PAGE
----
December 4, 2012
Lincoln's Unflinching WordsBy James G. Wiles
By now, most readers of this site will have seen Steven Spielberg's Lincoln.
Each of us, doubtless, has his own opinion of the film. But all of us, doubtless, were moved by its portrayal of the courage, humanity, intelligence and sheer, rascally wiliness of our first Republican president. Lincoln never boasted: "we are the change we have been waiting for."
He didn't need to. Lincoln knew he was a superior man -- literally, a giant among pygmies, the most consequential president in American history.
Underneath the "scrub" accent (which, perhaps for tactical reasons, he rarely eschewed), Abraham Lincoln was pure steel. As the movie shows, the 16th President of the United States was perfectly willing to use patronage, trimming, and horse-trading to muster the Congressional votes to pass his Thirteenth Amendment. But Lincoln did not compromise on the principle which the Thirteenth Amendment represented.
As Ta-Nahisi Coates wrote in the Atlantic on-line edition this weekend, compromise was the mistake which other Republicans made with the conquered South after Lincoln had been assassinated. The result was an insurgency by former Confederates which continued until, in 1877, the insurgents won.
Abolishing slavery -- made possible by the suicidal stupidity of secession -- was Lincoln's objective. And the abolition of slavery, implanted in the Constitution, was what he got. Everything else, as Lincoln tells in entertaining detail, was...well, politics.
The Railsplitter, as the Spanish proverb goes, wrote straight with crooked lines.
What is the takeaway for today?
Well, the task confronting us is how to assure that there will be more Republican presidents (not to mention a Republican Congress) in the face of a Democratic president and Democratic Party who are hopeful of destroying us over the next couple of election cycles. As it happens, Abraham Lincoln knew something about that too.
Lincoln had seen the first political party he was associated with -- the Whigs -- die. Lincoln then joined, in the mid-1850's, the new Republican Party. At the same time, he also refused to join (or adopt the nativist and anti-Catholic principles of) the Know-Nothing Party.
There it is again: Abraham Lincoln didn't "do" compromise on matters of core principle. To the contrary, President Lincoln accepted a civil war in which over 3% of the population died rather than yield. He also accepted his own death.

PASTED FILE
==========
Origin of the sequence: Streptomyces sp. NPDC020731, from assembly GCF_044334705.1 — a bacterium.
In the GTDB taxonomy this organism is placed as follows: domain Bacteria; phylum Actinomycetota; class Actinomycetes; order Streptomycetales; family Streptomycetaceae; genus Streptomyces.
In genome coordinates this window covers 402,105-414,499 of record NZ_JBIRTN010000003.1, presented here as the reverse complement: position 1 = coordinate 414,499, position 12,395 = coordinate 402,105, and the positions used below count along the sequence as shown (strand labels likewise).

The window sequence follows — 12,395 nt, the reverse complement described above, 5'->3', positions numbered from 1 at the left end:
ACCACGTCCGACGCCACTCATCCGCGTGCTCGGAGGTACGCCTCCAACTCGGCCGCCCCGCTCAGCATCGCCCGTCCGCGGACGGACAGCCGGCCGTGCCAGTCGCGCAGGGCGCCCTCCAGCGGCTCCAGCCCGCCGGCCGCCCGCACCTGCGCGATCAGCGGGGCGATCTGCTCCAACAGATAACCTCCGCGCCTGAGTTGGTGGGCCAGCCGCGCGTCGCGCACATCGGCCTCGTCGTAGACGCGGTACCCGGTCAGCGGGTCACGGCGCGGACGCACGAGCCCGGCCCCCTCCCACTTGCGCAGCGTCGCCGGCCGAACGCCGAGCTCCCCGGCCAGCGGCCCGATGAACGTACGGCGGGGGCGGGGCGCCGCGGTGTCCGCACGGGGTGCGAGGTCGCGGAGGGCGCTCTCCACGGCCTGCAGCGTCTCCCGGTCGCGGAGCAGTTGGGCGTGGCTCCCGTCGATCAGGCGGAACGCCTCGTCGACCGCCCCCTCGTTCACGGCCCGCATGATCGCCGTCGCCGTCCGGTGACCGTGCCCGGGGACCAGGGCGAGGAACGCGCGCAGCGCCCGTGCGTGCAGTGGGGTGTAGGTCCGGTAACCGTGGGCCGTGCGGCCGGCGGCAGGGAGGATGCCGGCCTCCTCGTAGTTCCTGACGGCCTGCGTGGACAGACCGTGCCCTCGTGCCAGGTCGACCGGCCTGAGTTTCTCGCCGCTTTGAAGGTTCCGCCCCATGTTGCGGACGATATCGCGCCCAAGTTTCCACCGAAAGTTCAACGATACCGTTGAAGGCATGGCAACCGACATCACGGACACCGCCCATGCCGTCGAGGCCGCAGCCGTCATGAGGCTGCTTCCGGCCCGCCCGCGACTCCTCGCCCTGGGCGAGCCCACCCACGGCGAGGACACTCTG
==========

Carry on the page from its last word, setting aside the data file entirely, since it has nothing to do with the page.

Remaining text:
In 1865, the matter of principal was abolishing slavery once and for all via a Constitutional amendment. In 1861, however, Lincoln had faced an earlier question of principle: whether to accept the extension of slavery into the territories in exchange for the South's accepting his election to the presidency. Agree to extend the old Missouri Compromise line all the way to the Pacific, the entreaties went, and there'll be no secession.
Lincoln refused. Letters, personal visits and even an attempted peace convention which met in Washington as Lincoln was being inaugurated were politely, but firmly, rejected. To do otherwise, Lincoln said, would be to repudiate the Republican platform of 1860 before he even took office and to forfeit the basis on which the American people had elected him.
According to William Seward, his incoming secretary of state, Lincoln explained to a caller that: "By no act or complicity of mine shall the Republican party become a 'mere sucked egg -- all shell - no principle in it.' "
Second, perhaps we could cheer up -- just a little. Lincoln always explained that it was his "little stories" and jokes which made him able to function in a moment of extreme crisis. The movie shows that too (especially Secretary of War Stanton's exasperation with them) -- and also something else from the Republican past which could usefully be recovered.
A song. A rollicking song with a very sharp barb in it.
In Lincoln, as the House passes the Thirteenth Amendment, the despair of the Democrats is drowned out by the singing of the Republicans. Republicans singing? What are they singing?
What they're singing is the Republican campaign song of 1864: "The Battle Cry of Freedom."
The song endured for decades -- even as the campaign slogan of the Democratic Party was: "this is a white man's country." First written in 1862, the tune itself proved so catchy the Confederates adopted new lyrics just so they could sing it too.
Here is a recording of the complete song (Union version) performed by the Weavers, with lyrics. And here's the refrain:
The Union forever! Hurrah, boys, hurrah!
So, perhaps, in 2012, we should heed the example of Abraham Lincoln: no compromise on core principles; and good humor to all.
Except, of course, Democrats. For "government of the people, by the people and for the people" is still threatened. As is the Constitution.
And that, as Abraham Lincoln said, is what the Republican Party is all about.
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